“The localization marker seems to focus primarily on definitions (what is 'a local agency', what is 'direct funding'). While this clarity is needed, a truly useful localization marker should measure where a humanitarian response falls on the localization continuum: is it blind to localization, sensitive or transformative? (very much like the gender marker). Are there plans for this tool to go beyond definition into measurement of depth of localization?”
- Humanitarian partnership coordinator, INGO, Switzerland
There are 2 types of markers: one which would be quantitative would merely track funding flows. A second type is a qualitative marker which as described tracks the quality of funding in relation to ‘localization’. This second type of marker is more accurate as a ‘policy’ marker, which would aim to change behavior. A marker could also seek to combine elements of both types.
The Localization Marker Working Group of the IASC HFTT+ is currently finalizing it proposals for what type of tool(s) is needed to respond to the Grand Bargain localization workstream commitments.
“One of the problems we see is that donors in conflict countries are reluctant to have more local partners but want to have larger projects with less partners, and thus there is less access for local actors. How does this align with the Grand Bargain workstream on support to local and national responders?”
- Director, local NGO, Afghanistan
This is true not just in conflict contexts, as many donors do not have staff at an operational/ program level, and the administrative burdens of funding a lot of small actors are too great in a time when many donors are cutting back on overheads, and asking their partners to work in large consortia. In some respects, this is a contradiction with the GB localization workstream aspirations. But we must explore ways that address this, and which still meet donor due diligence requirements; for example, exploring the use of pooled funds (both UN-led and NGO pooled funds such as START and the upcoming fund which will be set up by NEAR).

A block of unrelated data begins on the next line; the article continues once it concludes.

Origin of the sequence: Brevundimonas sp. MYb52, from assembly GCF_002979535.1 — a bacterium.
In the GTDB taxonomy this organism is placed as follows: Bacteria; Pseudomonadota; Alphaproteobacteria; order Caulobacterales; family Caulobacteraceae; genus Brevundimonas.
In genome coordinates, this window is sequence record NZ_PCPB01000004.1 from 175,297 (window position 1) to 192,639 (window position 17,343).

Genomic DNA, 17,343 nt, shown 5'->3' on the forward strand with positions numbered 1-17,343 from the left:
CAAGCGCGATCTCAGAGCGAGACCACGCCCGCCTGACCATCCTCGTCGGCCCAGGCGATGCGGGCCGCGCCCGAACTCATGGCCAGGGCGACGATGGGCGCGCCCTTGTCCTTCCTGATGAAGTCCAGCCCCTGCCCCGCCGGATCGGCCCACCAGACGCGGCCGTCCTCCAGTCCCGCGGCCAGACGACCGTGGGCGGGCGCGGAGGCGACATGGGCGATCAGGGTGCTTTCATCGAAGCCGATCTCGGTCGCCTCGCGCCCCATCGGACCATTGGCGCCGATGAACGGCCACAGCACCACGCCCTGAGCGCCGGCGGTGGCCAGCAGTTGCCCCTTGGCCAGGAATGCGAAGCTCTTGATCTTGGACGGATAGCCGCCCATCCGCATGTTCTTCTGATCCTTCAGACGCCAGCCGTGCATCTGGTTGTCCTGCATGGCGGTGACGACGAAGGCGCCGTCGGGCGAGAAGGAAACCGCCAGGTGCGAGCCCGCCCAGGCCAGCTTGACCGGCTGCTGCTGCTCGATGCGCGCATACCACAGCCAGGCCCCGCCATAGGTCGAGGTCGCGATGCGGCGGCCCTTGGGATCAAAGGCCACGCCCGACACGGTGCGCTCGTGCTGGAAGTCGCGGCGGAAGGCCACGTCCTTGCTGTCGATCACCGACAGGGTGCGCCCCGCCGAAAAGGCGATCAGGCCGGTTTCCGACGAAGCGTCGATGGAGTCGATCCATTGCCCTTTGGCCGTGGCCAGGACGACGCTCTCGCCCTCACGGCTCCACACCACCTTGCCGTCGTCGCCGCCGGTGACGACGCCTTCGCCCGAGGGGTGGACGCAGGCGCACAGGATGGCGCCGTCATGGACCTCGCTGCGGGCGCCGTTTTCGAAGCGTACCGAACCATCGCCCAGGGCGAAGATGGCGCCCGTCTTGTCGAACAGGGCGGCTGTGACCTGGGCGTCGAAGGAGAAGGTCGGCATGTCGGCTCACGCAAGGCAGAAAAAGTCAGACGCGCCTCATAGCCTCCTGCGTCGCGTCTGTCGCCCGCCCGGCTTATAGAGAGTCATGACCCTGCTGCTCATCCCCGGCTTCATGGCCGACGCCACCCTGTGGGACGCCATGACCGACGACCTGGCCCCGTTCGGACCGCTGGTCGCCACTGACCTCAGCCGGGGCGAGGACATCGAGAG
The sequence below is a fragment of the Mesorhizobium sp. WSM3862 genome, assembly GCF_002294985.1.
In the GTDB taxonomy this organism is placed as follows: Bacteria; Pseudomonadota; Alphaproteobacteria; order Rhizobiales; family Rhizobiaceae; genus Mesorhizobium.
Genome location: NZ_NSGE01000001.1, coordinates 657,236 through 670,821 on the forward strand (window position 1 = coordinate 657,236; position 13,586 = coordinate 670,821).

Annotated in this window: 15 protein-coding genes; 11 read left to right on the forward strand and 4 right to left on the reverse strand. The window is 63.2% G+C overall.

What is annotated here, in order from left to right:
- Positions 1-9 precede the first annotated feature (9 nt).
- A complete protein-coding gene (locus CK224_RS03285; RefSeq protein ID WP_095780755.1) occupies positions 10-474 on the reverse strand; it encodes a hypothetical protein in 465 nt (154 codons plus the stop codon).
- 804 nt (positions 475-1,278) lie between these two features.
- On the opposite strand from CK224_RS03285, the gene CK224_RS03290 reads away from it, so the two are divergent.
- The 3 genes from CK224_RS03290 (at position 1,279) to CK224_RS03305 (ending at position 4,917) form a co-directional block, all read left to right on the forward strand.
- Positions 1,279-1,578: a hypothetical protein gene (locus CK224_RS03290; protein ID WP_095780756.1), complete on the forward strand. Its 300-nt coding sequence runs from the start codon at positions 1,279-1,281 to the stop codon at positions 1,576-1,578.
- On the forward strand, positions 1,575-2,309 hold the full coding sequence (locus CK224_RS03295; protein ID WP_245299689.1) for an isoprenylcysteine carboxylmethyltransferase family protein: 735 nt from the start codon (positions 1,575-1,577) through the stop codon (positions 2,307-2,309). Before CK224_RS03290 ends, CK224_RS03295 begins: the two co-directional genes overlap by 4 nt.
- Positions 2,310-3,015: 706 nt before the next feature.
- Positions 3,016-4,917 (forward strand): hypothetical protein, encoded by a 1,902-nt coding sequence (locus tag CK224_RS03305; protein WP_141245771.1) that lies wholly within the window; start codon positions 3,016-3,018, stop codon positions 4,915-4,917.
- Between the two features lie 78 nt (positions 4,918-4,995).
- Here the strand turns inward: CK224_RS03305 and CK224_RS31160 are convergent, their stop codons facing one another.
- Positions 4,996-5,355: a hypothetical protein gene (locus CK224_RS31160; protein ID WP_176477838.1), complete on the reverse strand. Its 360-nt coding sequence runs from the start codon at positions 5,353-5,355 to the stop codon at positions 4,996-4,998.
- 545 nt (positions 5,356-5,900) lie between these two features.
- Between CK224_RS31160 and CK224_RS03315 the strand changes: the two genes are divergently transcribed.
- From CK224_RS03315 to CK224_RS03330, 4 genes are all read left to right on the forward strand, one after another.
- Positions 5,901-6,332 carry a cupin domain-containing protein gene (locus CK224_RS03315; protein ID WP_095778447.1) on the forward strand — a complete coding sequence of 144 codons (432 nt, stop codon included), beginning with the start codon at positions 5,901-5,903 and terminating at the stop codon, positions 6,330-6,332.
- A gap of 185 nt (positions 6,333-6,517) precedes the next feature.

“There is a lot of discussion about promoting local and national responders’ capacity building, but there are very limited funding opportunities for this. Are there any initiatives from donors specifically funding local capacity building programs?”
- Head of international projects, academia, France
ECHO has an Enhanced Response Capacity budget line. In the current call, which closed in January 2017, localization was one of the priority sectors. As NGOs we should be advocating to donors which have signed the Grand Bargain that they explore ways to expand their funding to support the capacity enhancement of national actors as part of their commitments under the Grand Bargain Localization workstream.